Source Problems in English History

Contents:

World History

PROBLEM VI VI.—

The English Parish and the New England Town-Meeting

The English Parish and the New England Town-Meeting

I. THE HISTORICAL SETTING OF THE PROBLEM

THE parish of the seventeenth century was a singular combination of the ecclesiastical and the secular. It was ecclesiastical in its origin. The powerful man who gave land for a church and for the living of the clergyman was providing for the people on his estate; the church was looking to it that every rill had its church and priest. Hence in the south of England the parish came to be, at least in the country, coterminous with the manor or vill. In the north the parish sometimes included several vills. But however related to the vill, the parish was an ecclesiastical unit and at first no more than that; it was the territory which included those people over whom the priest exercised spiritual care, but that territory was not necessarily continuous. There are evidences that some time about the fourteenth century a new function began to develop in the parish; it came to have a vestry—i. e., a meeting of parishioners, usually after church on Sunday. Maitland has suggested that the vestry, like Parliament, arose from the need of money. The repair of the church and the up-keep of appurtenatures were met at first perhaps by voluntary contributions. But when a good deal of money had to be secured the parishioners were called together by the priest now and again for consultation. They were called together until one fine day they had acquired the right to be summoned and to vote "rates." The voting of rates meant that there was church property to look after, and so we naturally find churchwardens appearing whose duty it was to maintain the church and to keep track of its "temporal estate." They were selected by the vestry and performed functions purely secular.

The parish had originated as an ecclesiastical unit. It had been superimposed upon a secular local unit, the vill or manor. With the decline of feudalism and with the growing needs of more local government the secular functions necessary to a community were superimposed upon the ecclesiastical framework. This can be seen in the offices of petty constable, of the surveyors of the highways, or "waymen," and of the overseers of the poor. As the manorial courts lost their influence the police duties which had been attached to them were put upon the parish. The petty constable or "borsholder"—the successor of the tithing-man—who was to maintain the peace had become in many cases, at some time before the sixteenth century, a parish official. The surveyors of the highways, who were subordinate to the churchwardens, appear under the Tudors, as do the overseers of the poor. By the last half of the sixteenth century the parish had in this manner become an institution more important in its secular than in its ecclesiastical functions. It had indeed become something more than an ecclesiastical institution upon which secular functions had been imposed; it had become a means of local self-government, it had made possible the Elizabethan Poor Laws.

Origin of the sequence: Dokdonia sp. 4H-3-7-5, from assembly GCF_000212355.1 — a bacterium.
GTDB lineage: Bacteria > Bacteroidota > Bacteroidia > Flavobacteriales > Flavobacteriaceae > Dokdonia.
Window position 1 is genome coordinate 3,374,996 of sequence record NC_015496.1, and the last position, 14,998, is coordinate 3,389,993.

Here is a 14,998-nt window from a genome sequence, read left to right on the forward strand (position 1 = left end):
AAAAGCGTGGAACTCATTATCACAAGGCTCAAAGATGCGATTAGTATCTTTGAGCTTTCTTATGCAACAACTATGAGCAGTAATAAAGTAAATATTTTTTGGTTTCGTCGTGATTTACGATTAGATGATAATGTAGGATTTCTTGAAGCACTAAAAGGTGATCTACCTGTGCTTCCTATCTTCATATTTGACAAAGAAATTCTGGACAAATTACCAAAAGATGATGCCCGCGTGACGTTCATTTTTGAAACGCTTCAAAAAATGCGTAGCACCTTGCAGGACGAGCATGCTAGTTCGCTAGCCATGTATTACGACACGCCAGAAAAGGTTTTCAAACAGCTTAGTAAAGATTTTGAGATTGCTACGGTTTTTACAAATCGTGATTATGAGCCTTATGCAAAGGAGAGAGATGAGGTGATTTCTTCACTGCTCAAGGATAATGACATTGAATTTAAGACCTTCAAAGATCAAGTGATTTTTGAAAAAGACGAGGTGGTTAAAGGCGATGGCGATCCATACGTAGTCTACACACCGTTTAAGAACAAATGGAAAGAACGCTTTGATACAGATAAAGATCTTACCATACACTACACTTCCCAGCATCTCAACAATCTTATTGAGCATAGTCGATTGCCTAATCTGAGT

It was never, however, to become quite what it might have been, or what the New England town was to become. Its growth as a self-governing unit was contrary to the tendency of Tudor rule. Already through the justices of peace the Tudor government was reaching out long fingers for the manipulation of the parishes. And the vestry, a thoroughly democratic mechanism, had already begun in some communities to give place to a more exclusive organization. The select vestry was to grow up within the vestry, as the cabinet within the council, and was to fall heir to the functions of its parent. This process, however, was slow and cannot be said to have gone far or to have become general—it never did become uni-versal—by the time of the Smart period.

It was during the reign of the early Stuarts that New England was settled. There, as settlements spread out from Plymouth or as they were made around Massachusetts Bay, the pressure of local needs made local government necessary. Rights of pasture had to be determined, land had to be divided up, "towns" were organized. It is not surprising that the form and functioning of these towns should remind us of English parishes of the time. We meet in New England with officials whose titles are familiar; those officials have duties very similar to the duties performed in the parish. Even a brief examination of the features common to the English and the New England institution makes it evident that a comparison is worth while. In that comparison it must not be forgotten that the people of New England were living in primitive conditions long since outgrown in England.

The New England town became, as has been said, a more important organ of local government than the English parish had ever been. It is not difficult to see why. The New England town was not overshadowed by the county—it had hardened into shape before the county became important—it was not interfered with by the justices of peace, at any rate not until later. Nor was the town-meeting robbed of its functions by a meddlesome central government. Its democratic tendency was reinforced by the popular character of the church government which Puritanism brought in its train. As a result the town became a most important fiscal, military, and political unit and the town-meeting became a characteristic feature of New England life.

The following extracts touch only a few of the manifold activities of the English parish and of the New England town. It is hoped that they are full enough to indicate some of the similarities and some of the differences.

II. INTRODUCTIONS TO THE SOURCES